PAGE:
The Man Who Broke Into Auschwitz
- Hodder & Stoughton General Division
- Publication Date:
- 29 September 2011
Showing 1-3 out of 3 reviews.
I had a difficult time with this book. Not because it was bad, but because it paints a very realistic look at the life of a Prisoner of War in World War II. Add to this the descriptions of the sheer brutality of the German SS troops and the atrocities in the Concentration Camps, you have a book that in the end should be a lesson for everyone that this should never be allowed to happen again. Mr Avey is a hero, plain and simple. And this is a powerful book following the courage it took for him to fight troops in Africa, weather the war as a POW, and to break into Auschwitz just to provide witness to some of histories most heinous crimes.
David Avey enlists at an early age and is sent off to fight in Egypt and Tobruk. He is captured and is being transported on a ship which is shot down in the Mediterranean Sea. he escapes but is recaptured. Eventually he is transported to various concentra, Ernst, and arranges to swap situations for one night, he follows this up again some time latter. He never forgets those nights spent in the crowded huts with people moansing all around him. He also never forgets the punching of a crying baby by a German guard silencing the baby forever. He arranges for Susan, Ernst's sister, living in Englans to send him cigarettes. It is not until over 50 years later that he learns that Ernst survived the camps and the death march because of those cigarettes and that he lived in the US for many years up to his death just several years before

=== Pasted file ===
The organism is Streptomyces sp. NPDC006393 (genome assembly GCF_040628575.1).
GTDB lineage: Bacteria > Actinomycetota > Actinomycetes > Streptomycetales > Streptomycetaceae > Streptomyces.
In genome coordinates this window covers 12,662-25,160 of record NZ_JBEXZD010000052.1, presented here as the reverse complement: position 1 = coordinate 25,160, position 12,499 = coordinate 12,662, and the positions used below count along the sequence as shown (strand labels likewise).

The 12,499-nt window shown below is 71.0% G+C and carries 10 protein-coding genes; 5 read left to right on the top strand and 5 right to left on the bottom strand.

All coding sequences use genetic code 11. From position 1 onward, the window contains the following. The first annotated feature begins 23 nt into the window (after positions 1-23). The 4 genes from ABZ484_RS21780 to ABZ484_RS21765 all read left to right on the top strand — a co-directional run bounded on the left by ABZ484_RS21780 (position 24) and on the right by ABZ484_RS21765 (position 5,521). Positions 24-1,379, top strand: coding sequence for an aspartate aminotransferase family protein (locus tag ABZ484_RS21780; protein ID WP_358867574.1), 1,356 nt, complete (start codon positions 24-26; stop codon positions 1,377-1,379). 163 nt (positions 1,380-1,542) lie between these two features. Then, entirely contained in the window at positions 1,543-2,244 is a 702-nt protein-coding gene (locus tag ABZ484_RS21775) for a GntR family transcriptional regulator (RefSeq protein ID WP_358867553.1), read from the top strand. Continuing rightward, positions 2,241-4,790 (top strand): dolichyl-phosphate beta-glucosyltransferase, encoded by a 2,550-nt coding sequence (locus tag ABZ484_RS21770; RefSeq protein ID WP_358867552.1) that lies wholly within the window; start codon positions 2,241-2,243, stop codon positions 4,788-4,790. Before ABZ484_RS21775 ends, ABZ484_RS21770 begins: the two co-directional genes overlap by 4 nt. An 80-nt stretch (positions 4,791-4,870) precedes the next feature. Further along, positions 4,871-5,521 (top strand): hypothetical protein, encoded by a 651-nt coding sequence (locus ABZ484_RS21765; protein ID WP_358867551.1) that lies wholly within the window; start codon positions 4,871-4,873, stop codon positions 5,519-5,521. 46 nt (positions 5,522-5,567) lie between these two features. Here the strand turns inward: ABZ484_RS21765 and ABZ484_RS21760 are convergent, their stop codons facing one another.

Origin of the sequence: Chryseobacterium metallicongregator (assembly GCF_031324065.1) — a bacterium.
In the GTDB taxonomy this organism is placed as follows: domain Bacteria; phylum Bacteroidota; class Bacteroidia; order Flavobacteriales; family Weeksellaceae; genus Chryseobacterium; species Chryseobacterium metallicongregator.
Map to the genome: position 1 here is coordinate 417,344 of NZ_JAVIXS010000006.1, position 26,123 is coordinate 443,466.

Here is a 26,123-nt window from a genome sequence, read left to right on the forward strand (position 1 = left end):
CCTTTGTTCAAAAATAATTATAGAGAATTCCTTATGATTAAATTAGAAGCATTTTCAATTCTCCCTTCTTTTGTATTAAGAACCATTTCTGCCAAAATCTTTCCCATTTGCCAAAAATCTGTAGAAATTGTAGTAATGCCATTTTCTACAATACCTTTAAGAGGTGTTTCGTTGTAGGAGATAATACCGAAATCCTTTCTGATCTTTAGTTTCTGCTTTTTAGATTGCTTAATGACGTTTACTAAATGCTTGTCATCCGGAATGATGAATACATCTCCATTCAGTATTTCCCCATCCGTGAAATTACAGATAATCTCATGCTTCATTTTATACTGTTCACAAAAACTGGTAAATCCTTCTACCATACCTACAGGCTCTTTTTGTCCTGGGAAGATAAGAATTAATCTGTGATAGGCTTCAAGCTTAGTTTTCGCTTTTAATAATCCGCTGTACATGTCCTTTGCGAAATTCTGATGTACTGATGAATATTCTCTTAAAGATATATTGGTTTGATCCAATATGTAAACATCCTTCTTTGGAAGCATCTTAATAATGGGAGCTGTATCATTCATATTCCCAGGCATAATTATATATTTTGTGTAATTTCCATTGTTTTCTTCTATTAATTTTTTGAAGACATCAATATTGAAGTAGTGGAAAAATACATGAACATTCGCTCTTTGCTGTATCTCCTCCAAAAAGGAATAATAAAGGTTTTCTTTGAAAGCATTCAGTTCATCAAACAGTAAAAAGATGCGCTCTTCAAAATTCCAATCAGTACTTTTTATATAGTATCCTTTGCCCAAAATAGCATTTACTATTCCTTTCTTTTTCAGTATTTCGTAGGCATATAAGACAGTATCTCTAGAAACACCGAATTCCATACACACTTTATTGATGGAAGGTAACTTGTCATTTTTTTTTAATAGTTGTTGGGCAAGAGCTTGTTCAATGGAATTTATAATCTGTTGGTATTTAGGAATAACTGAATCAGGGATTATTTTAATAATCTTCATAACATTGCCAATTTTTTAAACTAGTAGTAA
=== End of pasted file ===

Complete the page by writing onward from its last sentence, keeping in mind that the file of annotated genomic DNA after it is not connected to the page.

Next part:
Denis provides a detailed account of his life as a soldier, prisoner of war, and post-war life. His tale brings to light the good and bad of mankind. I recommend the book based on its historical content and its glimpse into what life can be like. Perhaps it helps us understand what hardship is really like.
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